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I have a problem while comparing the values in two vectors.

Following is the sample code of my program:

  template <typename T> bool CompareVectors(std::vector<T> vector1, std::vector<T> vector2)
  {
    std::sort(vector1.begin(),vector1.end());
    std::sort(vector2.begin(),vector2.end());
    if (vector1.size() != vector2.size())
      return false;
    else
    {
      bool found = false;
      std::vector<T>::iterator it;
      std::vector<T>::iterator it2;
      for (it = vector1.begin();it != vector1.end(); it++)
      {      
        for(it2 = vector2.begin(); it2 != vector2.end(); it2++)
        {
          if(it == it2) // here i have to check the values in the itearators are equal.
          {
            found = true;
            break;
          }
        }
        if(!found)
          return false;
        else
          found = false;
      }
      return true;  
    }
    };

In this sample code I have to compare the two vectors. For that I have sorted the two vectors using std::sort(). Since the data type in the vector is a template (I am using a class object in the vector), the std::sort() is not working properly. Ie, sometimes the two vectors give different order of elements after sorting.

So I am not able to use the std::equal() function also.

For an alternative solution, I have used two iterators for the twi vectors.

And iterating one vector and searches that element in the other vector. For this the iterator comparison is cannot be usable.

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How did you implement operator< for the sorting ? It is probably your problem ... My bet is you have a vector of pointers and that your items get sorted by their address instead of their values. –  J.N. Mar 12 '12 at 4:55
    
Have you defined the < and == operator for the class that you're using? –  howardh Mar 12 '12 at 4:56
    
yaa i have defined== , < , != operators for the class that i am using Yea... i am using poinetr element in the vectors for comparing.So thats the problem with std::sorting. So it is sorting with address. –  Aneesh Narayanan Mar 12 '12 at 5:03

3 Answers 3

up vote 1 down vote accepted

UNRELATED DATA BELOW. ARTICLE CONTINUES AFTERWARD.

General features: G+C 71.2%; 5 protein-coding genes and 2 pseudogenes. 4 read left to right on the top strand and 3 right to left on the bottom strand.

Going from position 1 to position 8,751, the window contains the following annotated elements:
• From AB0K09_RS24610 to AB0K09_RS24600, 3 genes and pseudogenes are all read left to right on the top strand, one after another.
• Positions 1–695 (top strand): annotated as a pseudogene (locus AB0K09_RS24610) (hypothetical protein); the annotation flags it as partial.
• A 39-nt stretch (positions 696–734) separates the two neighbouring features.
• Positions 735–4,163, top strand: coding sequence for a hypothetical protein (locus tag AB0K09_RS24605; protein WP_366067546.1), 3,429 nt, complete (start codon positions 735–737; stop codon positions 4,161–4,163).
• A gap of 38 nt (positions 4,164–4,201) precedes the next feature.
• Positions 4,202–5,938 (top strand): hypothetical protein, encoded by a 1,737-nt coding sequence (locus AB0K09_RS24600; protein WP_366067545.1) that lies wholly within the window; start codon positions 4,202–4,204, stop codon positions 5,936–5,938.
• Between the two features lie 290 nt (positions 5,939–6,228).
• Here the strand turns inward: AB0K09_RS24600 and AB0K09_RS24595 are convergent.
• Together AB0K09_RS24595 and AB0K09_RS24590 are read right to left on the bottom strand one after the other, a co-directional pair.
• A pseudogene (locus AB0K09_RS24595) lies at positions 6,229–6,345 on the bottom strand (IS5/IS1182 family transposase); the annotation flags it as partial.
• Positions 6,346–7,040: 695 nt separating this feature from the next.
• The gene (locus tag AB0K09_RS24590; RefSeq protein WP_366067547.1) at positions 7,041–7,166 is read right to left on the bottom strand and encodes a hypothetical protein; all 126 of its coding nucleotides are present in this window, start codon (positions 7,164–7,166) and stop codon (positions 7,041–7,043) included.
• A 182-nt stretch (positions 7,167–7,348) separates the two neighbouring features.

First you've to use typename keyword here:

typename std::vector<T>::iterator it;
typename std::vector<T>::iterator it2;

without typename your code wouldn't even compile.

To compare the values pointed to by iterators, you've to do this:

if( *it == *it2)

You could write you compare function as:

//changed the name from CompareVectors() to equal()
template <typename T> 
bool equal(std::vector<T> v1, std::vector<T> v2)
{
  std::sort(v1.begin(),v1.end());
  std::sort(v2.begin(),v2.end());
  if ( v1.size() != v2.size() )
       return false;
  return std::equal(v1.begin(),v1.end(), v2.begin());
};
share|improve this answer
1  
Yes.... good thinking.............. thanks a lot. –  Aneesh Narayanan Mar 12 '12 at 5:15
    
Instead of testing the size and then calling std::equal you can simply say return v1 == v2; –  Blastfurnace Mar 12 '12 at 5:20
    
@Blastfurnace: Thats good. I didn't know that there exists == non-member function to test equality of two vectors. –  Nawaz Mar 12 '12 at 5:24

There are multiple issues here. First, you say that std::sort() doesn't work. Have you overloaded the operator< for your class?

Also, you need to compare what the iterators are pointing to:

*it == *it2

Further, you need to iterate through both arrays at the same time (just one loop):

for (it = vector1.begin(), it2 = vector2.begin();
     it != vector1.end(), it2 != vector2.end();
     it++, it2++) {
  ...
}

Though really, you should just use std::equal() by overloading the operator==.

And from an efficiency standpoint, you should compare the size() values before you bother sorting the arrays.

share|improve this answer

Should this line:

if(it == it2)

be

if (*it == *it2)

The first line is comparing pointers not the values.

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